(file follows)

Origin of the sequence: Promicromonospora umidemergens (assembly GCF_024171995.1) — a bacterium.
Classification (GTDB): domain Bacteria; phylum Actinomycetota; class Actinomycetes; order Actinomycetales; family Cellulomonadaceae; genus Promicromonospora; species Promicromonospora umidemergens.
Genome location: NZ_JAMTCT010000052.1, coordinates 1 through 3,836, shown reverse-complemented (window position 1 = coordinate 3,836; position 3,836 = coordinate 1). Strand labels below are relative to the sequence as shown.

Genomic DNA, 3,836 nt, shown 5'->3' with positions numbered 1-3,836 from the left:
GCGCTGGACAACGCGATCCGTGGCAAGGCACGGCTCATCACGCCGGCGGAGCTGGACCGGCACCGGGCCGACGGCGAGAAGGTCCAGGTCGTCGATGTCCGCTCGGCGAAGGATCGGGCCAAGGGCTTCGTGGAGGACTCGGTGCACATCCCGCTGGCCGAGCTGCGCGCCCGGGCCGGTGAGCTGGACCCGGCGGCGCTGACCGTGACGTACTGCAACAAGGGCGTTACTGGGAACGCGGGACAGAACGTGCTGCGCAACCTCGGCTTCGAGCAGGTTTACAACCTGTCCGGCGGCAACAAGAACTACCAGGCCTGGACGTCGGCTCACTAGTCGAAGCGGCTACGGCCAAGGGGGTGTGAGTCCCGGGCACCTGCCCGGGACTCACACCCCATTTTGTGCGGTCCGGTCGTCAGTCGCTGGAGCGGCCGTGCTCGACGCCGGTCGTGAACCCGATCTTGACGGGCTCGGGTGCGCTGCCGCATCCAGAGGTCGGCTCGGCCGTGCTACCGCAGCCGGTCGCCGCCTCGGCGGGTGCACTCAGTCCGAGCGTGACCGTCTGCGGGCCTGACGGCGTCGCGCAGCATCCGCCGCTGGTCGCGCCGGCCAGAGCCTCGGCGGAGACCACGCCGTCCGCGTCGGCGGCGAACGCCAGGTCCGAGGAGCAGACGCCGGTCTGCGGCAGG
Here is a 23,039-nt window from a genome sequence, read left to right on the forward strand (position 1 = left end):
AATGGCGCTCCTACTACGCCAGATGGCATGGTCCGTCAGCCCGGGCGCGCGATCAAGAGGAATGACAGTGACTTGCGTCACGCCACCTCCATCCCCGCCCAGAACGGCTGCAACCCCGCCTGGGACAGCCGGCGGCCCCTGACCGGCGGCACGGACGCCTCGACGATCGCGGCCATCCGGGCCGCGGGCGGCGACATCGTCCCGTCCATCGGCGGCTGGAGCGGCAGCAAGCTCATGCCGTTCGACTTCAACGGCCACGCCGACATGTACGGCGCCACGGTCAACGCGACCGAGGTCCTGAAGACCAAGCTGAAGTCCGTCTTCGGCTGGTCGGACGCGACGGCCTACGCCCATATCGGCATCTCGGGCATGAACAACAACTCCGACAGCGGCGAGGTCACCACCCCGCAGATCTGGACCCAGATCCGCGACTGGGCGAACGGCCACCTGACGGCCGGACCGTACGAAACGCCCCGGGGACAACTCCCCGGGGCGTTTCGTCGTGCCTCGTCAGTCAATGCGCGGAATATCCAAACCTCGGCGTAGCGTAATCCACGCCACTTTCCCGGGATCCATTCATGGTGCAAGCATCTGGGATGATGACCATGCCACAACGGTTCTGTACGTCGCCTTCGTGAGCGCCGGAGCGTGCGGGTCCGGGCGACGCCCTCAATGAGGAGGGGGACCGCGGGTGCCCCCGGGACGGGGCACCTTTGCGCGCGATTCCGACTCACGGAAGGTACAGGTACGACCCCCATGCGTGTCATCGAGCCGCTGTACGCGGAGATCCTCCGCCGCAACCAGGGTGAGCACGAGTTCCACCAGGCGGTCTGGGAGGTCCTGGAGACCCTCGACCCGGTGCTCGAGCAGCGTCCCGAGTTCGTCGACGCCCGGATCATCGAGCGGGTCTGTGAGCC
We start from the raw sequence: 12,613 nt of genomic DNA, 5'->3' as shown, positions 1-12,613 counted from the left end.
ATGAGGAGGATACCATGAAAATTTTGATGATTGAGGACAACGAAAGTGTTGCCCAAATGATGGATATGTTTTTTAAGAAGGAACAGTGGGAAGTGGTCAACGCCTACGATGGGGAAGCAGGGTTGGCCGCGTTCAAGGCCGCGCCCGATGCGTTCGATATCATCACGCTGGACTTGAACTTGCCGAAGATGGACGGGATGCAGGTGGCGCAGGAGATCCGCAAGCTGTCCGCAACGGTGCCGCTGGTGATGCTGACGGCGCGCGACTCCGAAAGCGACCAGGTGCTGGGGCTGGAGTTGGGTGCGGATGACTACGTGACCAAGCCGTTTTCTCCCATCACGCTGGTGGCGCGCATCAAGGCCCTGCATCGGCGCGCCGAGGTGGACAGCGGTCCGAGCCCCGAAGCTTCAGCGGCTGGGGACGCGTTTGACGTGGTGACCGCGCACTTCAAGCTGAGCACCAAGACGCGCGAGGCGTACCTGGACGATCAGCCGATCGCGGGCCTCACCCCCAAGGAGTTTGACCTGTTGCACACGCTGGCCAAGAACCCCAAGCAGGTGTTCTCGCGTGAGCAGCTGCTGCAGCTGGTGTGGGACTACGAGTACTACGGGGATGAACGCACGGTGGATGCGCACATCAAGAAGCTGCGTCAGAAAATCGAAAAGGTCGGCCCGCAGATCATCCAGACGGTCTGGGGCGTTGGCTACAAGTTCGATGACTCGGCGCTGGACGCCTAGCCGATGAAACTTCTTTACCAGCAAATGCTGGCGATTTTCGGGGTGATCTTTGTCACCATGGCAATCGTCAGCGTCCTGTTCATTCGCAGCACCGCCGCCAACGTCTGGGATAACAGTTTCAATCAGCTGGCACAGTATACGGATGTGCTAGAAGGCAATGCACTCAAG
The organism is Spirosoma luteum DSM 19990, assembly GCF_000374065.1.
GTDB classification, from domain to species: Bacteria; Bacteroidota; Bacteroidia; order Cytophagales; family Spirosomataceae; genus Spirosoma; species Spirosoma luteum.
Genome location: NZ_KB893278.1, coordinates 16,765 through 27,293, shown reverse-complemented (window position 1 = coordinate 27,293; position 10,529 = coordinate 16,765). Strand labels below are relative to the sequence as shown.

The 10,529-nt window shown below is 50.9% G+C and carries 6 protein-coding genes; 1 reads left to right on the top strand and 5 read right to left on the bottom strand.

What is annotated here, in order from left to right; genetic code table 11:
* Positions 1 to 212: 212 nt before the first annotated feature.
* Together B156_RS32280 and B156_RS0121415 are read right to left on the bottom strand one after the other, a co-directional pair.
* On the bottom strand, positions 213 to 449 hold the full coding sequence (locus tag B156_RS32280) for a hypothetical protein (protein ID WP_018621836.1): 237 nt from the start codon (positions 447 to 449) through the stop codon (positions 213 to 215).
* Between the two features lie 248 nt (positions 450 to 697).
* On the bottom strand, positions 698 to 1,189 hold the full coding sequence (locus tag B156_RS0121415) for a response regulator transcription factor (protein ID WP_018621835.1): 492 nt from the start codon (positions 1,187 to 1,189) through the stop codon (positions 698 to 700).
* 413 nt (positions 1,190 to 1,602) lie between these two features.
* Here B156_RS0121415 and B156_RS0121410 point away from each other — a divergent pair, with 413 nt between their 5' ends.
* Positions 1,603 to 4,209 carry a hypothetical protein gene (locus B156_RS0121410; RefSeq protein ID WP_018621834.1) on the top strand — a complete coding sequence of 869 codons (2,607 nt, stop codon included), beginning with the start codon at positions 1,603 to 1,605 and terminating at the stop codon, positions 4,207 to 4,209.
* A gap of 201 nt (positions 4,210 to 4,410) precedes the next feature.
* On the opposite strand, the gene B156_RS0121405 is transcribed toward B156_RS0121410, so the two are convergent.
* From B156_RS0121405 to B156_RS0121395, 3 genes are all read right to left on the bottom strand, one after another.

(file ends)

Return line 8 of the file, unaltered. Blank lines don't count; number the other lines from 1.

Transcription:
We start from the raw sequence: 12,613 nt of genomic DNA, 5'->3' as shown, positions 1-12,613 counted from the left end.